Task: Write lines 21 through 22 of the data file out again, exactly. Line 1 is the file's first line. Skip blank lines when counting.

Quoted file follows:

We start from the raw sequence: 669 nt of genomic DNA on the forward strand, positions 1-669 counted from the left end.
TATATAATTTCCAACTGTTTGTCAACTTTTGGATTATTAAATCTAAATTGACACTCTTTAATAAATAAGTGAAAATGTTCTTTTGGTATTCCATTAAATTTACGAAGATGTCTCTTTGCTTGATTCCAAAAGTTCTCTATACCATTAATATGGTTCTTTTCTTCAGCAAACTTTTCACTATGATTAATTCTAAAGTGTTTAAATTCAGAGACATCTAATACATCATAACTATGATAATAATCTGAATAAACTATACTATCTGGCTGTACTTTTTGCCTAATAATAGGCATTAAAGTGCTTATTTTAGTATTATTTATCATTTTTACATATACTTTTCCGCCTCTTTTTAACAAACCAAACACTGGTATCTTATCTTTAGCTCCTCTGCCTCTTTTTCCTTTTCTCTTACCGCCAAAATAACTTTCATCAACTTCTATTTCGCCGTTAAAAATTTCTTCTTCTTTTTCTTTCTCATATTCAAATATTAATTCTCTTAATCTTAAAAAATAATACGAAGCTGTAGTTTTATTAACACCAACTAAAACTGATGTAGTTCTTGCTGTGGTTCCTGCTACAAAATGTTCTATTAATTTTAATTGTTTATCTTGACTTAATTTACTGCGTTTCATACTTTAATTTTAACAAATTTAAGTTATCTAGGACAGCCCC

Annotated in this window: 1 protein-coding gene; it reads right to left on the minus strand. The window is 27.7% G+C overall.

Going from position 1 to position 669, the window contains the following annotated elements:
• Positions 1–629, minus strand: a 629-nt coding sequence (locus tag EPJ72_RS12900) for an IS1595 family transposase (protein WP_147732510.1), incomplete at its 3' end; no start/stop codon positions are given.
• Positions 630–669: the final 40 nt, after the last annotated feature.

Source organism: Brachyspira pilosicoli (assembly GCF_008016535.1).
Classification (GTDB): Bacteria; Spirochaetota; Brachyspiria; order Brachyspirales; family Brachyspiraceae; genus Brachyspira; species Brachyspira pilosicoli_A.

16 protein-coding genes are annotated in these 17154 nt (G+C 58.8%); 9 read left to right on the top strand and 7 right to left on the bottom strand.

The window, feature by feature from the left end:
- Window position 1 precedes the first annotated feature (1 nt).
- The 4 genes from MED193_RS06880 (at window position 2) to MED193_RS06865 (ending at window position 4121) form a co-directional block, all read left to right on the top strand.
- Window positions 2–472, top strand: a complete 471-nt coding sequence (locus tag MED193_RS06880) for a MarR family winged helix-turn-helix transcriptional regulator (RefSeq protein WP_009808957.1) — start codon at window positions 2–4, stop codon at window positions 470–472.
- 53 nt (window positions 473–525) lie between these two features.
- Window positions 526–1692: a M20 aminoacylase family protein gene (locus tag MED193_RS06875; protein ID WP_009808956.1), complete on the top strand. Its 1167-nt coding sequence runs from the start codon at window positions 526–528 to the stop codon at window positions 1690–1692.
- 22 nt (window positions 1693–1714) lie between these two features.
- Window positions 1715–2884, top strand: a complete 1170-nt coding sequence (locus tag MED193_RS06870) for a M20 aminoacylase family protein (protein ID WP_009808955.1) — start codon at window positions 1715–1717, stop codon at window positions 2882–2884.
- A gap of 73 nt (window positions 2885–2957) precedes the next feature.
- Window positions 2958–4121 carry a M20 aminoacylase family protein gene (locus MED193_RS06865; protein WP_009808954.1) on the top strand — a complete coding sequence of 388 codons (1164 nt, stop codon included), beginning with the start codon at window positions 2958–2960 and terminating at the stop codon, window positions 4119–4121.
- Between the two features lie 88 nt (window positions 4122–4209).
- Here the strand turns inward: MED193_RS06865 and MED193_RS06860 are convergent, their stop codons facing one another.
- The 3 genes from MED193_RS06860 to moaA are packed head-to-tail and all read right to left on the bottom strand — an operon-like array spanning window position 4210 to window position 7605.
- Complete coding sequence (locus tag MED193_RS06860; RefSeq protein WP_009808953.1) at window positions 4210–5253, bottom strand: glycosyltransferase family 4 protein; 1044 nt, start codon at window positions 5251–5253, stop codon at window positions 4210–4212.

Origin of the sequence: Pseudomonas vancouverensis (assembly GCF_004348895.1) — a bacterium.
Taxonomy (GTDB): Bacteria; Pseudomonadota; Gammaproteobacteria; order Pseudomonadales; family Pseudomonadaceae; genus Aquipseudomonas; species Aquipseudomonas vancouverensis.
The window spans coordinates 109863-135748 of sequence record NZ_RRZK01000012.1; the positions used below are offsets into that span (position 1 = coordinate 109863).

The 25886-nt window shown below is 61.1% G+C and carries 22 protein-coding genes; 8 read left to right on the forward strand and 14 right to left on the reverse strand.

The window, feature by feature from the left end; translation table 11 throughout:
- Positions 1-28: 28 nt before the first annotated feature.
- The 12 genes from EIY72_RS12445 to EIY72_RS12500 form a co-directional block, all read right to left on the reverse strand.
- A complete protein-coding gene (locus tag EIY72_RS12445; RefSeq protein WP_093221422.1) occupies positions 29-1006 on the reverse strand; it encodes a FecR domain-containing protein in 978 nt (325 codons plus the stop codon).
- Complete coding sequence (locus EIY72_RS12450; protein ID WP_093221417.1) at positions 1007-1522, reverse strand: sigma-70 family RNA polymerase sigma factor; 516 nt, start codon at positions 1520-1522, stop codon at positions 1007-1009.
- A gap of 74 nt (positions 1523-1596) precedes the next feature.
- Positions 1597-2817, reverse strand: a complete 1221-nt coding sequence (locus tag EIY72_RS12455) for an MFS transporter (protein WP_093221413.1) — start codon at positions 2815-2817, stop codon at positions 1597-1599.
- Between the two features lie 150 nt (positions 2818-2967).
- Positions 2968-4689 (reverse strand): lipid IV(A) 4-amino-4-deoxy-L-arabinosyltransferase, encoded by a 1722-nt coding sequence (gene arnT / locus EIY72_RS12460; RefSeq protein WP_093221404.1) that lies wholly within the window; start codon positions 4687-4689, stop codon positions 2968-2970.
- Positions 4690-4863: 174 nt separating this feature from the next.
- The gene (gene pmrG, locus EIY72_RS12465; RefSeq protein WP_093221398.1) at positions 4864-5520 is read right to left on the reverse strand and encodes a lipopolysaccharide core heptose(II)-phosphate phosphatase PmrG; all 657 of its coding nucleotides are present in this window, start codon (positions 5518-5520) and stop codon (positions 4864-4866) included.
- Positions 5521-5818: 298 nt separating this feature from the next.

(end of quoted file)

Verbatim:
- Here the strand turns inward: MED193_RS06865 and MED193_RS06860 are convergent, their stop codons facing one another.
- The 3 genes from MED193_RS06860 to moaA are packed head-to-tail and all read right to left on the bottom strand — an operon-like array spanning window position 4210 to window position 7605.